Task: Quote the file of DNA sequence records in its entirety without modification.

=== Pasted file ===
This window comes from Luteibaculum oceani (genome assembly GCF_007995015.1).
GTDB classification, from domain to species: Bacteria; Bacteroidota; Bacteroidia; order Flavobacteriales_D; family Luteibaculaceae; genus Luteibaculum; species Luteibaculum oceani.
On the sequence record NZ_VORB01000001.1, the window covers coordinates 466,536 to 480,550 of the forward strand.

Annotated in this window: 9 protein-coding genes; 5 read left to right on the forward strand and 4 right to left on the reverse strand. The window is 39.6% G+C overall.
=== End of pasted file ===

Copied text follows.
This window comes from Luteibaculum oceani (genome assembly GCF_007995015.1).
GTDB classification, from domain to species: Bacteria; Bacteroidota; Bacteroidia; order Flavobacteriales_D; family Luteibaculaceae; genus Luteibaculum; species Luteibaculum oceani.
On the sequence record NZ_VORB01000001.1, the window covers coordinates 466,536 to 480,550 of the forward strand.

Annotated in this window: 9 protein-coding genes; 5 read left to right on the forward strand and 4 right to left on the reverse strand. The window is 39.6% G+C overall.